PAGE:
It has been the source of considerable humor and concern that a great many criminals have been set free because of the health concerns over the Coronavirus. On the one hand, it is easy to see that those who might feel themselves trapped in high density places where medical care is not likely to be the best and where soap and visits from family and lawyers and others are limited because of quarantine concerns would be of particularly low morale. No one wishes for a prison sentence for crimes that one has been duly convicted of to be something more like a death sentence, although admittedly there are plenty of crimes that would warrant a more severe punishment than currently is the case at present. As a means of being generous to prisoners, a great many people in prison, some of them famous and most of them fairly obscure, have been released and told to lay low and avoid committing crimes. It is not particularly surprising that this has not been the case, even though some jurisdictions have refused to arrest people who are guilty of crimes that are judged as being less serious or nonviolent. The combination of freedom for criminals and the absence of large amounts of witnesses to people’s behaviors has led predictably to high amounts of various kinds of crime.
My own thoughts about penology are somewhat complex, at least within the bounds of the normal discussion of such matters in our society. I do not believe in the least that criminals have a debt to society for their actions. I do believe, most firmly, that criminals, whether convicted or charged or not, owe a debt to the people that they commit crimes against. This debt is seldom paid, and seldom even considered when one looks at matters of punishment. Be that as it may, I do not tend to believe that imprisonment is effective in converting people from lawbreakers to lawabiding citizens. What it is effective at is keeping people who break laws from being free to do so. It can be observed rather easily (in times like the present) that there is a criminal class and such people when free from imprisonment tend to disregard calls to lay low while a public health crisis is going on and go about breaking laws and disrespecting the rights of others because that is what they do. That this is not without consequences, some of them likely to be long-lasting, is not surprising, but if criminals were wise at reflecting upon the repercussions of their behavior, they would likely not have become part of the criminal class to begin with and found better and less destructive ways of spending their time.
How is it that one goes about motivating people to obey laws when they have set upon themselves to break them? When people talk about the school-to-prison pipeline, not enough attention is paid to the way that schools themselves are somewhat prison-like. For a dozen years or more, people are forced to spend a lot of time around those they would not care to spend time with if they chose, forced to deal with ridiculous and petty teasing and hazing from others, and placed in an environment where one’s freedoms are stripped away and one is expected to serve time and learn what one needs to learn to get out. Those who are able to keep their head down find in education a way to freedom, by learning things that other people do not want to learn and doing things that other people are unwilling to do but need to be done, and find a way towards a better life. Others rebel against the structure and limitations and lack of freedom involved and find themselves in a place of less gentle forms of education, namely various institutions involved in the legal system. The people who end up becoming criminals are those who are the least interested in learning and being motivated to respect the people and property of others, which is how they generally find themselves in trouble to begin with. To the extent that we respected others and what belongs to others, we would have few problems that would lead ourselves to a place like prison to begin with. Even political prisoners are there largely because of issues of “respect,” as painful as it is to find that one has overestimated the ability of others to handle blunt honesty in political and social matters.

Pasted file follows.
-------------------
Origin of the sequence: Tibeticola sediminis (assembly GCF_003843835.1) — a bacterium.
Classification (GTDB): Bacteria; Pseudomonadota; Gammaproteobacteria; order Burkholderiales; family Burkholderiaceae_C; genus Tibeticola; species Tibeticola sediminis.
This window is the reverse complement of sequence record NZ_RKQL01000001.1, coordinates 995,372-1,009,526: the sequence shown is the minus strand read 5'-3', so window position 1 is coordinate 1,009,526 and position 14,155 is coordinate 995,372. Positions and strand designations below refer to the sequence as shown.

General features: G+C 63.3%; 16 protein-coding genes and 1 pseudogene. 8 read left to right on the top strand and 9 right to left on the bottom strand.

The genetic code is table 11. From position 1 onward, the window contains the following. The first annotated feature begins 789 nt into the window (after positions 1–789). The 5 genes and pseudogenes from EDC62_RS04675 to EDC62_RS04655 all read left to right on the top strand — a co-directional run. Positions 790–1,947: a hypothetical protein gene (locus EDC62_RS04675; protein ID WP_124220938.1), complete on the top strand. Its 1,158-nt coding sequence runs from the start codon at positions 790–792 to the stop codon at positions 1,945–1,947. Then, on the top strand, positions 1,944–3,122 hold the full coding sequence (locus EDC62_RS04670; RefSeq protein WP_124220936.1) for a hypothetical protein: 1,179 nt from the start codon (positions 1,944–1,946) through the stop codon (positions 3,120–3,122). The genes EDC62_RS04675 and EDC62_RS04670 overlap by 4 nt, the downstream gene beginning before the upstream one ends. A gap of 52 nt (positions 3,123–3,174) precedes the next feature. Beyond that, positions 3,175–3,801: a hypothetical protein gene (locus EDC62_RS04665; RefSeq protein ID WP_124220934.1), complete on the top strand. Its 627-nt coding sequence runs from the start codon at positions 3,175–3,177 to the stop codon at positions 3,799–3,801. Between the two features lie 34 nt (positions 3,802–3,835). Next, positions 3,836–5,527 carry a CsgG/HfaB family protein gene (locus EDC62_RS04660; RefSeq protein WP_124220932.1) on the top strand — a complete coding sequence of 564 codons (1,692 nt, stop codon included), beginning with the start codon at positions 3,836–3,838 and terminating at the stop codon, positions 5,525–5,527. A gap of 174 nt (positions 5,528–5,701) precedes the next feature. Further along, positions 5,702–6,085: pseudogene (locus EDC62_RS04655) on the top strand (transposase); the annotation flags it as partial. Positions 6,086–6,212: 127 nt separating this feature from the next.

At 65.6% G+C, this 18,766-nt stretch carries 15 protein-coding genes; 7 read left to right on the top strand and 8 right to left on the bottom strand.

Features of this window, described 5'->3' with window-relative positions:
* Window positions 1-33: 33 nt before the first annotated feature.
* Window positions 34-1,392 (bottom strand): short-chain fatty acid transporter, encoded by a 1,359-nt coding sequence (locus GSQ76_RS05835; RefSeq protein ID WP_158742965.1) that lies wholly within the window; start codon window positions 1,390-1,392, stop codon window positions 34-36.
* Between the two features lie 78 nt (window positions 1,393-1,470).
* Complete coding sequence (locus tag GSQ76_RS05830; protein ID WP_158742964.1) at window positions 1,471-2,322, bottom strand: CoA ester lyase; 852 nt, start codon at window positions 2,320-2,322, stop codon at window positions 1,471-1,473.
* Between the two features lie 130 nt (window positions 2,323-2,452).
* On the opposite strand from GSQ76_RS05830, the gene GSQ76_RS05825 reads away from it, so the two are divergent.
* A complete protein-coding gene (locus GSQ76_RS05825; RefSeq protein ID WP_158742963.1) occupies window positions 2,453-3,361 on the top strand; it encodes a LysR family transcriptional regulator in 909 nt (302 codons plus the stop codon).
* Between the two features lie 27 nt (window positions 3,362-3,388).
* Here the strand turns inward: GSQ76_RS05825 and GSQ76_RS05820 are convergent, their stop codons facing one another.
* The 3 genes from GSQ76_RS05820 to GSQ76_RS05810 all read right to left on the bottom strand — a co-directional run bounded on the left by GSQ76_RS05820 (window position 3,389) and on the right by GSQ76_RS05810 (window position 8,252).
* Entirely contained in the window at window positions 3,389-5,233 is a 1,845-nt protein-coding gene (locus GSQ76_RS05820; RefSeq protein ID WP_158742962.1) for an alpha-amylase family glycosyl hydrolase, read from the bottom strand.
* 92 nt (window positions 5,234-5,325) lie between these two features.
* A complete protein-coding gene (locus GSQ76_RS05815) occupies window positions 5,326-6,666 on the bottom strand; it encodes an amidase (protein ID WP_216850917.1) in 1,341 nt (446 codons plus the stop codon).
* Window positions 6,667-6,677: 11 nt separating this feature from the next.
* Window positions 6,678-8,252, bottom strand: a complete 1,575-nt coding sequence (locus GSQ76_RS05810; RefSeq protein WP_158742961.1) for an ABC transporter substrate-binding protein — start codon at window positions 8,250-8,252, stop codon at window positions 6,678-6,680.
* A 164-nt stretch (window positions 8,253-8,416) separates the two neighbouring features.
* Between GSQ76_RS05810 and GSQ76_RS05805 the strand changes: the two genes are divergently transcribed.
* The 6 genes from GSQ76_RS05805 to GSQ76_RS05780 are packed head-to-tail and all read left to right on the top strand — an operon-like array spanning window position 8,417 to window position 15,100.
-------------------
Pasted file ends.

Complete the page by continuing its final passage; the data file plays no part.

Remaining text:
It is clear that those authorities that release criminals into the general population want those criminals to act according to their self-interest, which would lead them to keep their head down and avoid causing problems for themselves and others. After, in an environment where even ordinary citizens may find themselves being a bit restive about obeying quarantine laws, it is of the utmost importance that the social fabric is not threatened by released criminals doing what it is that got them in trouble in the first place. Those who have trusted on the self-interest and restraint of such criminals may find themselves to have placed people in a position where they can easily commit crimes, only to harden the attitude of ordinary law-abiding citizens towards the criminal class and make greater efforts at penal reform politically impossible because of the hostility that people have towards those who commit crimes against them. But if criminals knew and acted upon what was good for them, they would not be criminals at all. It can be hard for us to admit that the law is for our benefit, but in an antinomian society like our own, the price for not admitting it can be immense and long-lasting.